Narrowboat 101: All You Need to Know

With the current housing market as unpredictable as it is, many are looking to alternatives to housing in order to both save money and live differently.

Narrowboats can be seen steadily cruising around the canals of the UK and can be good bases for both work and to live on. If you’re thinking of taking the plunge and pondering living on the water, you must ensure you’ve brushed up on your boating knowledge and have researched the costs of owning and running a boat.

So what should you be asking yourself if you’re thinking of buying a narrowboat?

  • Do I need a licence to drive a narrowboat?

In order to not only drive but also own a narrowboat, you must have purchased and passed the test for a narrowboat licence. These are available from the Canal & River Trust and come in various levels of use, from a short-term visitor for shorter journeys to those who may wish to use the boat for business purposes.

Depending on where you want to travel can affect the cost as well, so you must decide as well if you’d want to use rivers-only or get cover for both rivers and canals.

Before you can even think about buying a narrowboat, you must ensure your vessel has both a narrowboat insurance policy and for the vehicle to have passed a Boat Safety Certificate (essentially the equivalent of an MOT on a car) before you’ll be allowed to be issued a licence to use the waterways in the UK.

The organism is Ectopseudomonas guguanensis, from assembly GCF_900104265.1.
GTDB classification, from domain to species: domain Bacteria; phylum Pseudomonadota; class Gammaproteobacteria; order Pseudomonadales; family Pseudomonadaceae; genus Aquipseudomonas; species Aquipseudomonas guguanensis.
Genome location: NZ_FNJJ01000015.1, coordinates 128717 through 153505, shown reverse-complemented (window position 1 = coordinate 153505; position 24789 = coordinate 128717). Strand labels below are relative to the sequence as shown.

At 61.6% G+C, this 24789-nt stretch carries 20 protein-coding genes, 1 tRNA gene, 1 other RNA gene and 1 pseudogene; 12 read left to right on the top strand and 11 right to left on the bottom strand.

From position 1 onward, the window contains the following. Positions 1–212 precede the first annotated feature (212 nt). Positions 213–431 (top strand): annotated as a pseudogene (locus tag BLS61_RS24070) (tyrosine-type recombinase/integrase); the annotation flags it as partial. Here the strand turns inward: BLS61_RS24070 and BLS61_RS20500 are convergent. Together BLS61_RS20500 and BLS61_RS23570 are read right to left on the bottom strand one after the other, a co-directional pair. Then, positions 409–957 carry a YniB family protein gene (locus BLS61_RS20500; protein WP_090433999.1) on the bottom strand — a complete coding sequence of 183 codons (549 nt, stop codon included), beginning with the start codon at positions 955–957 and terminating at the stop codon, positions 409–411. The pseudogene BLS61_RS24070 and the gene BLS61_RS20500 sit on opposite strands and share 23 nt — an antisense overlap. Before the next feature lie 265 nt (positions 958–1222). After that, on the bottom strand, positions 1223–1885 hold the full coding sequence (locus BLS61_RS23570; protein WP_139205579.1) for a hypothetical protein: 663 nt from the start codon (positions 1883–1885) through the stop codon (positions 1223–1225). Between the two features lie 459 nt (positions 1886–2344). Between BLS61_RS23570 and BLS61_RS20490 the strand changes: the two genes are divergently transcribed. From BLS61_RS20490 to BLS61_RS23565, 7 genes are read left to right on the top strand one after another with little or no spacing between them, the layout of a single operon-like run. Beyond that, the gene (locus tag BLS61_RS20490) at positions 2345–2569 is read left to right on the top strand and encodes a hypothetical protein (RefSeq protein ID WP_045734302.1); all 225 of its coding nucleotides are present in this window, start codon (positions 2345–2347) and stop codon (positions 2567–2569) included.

• What will I be using the boat for?

The size of your vessel is worth thinking about depending on the amount of time you want to spend on the boat. Narrowboats are not cheap, so it can be worth considering about if you will be using the boat as an occasional holiday destination, much like a static caravan, or whether you’d like to make it a more permanent residence.

  • How big a boat do I want?

Narrowboats live up to their name in that they are no more than 7 feet wide and can be up to 70 feet long. There are a number of different types of narrowboat with varying levels of deck space, including cruisers and semi-traditional, whereas maintaining the external look of a traditional narrowboat will have a lot more living space inside.

  • Where is the boat going to be based?

There are two options you have here; cruise the canals or base yourself using a permanent mooring in a marina.

Continuous cruising will allow you to explore more of the UK’s waterways at your leisure, but at times when you have to stop and moor for the night, you’ll be expected to pay mooring fees, especially at marinas.

If you’re looking to base yourself at a marina, you’ll have other costs to think about, including marina fees, the cost of utilities such as water and electricity and even council tax.

  • How much does a narrowboat cost?

Narrowboats are not cheap, they are usually charged by the size that they are, so if you want to buy the vessel new, it’ll cost approximately £1000 per foot in length. Older vessels might be a more financially-viable option if you’re starting out but bear in mind that older narrowboats can be more prone to breakdowns and may need repairs made to them on a more regular basis.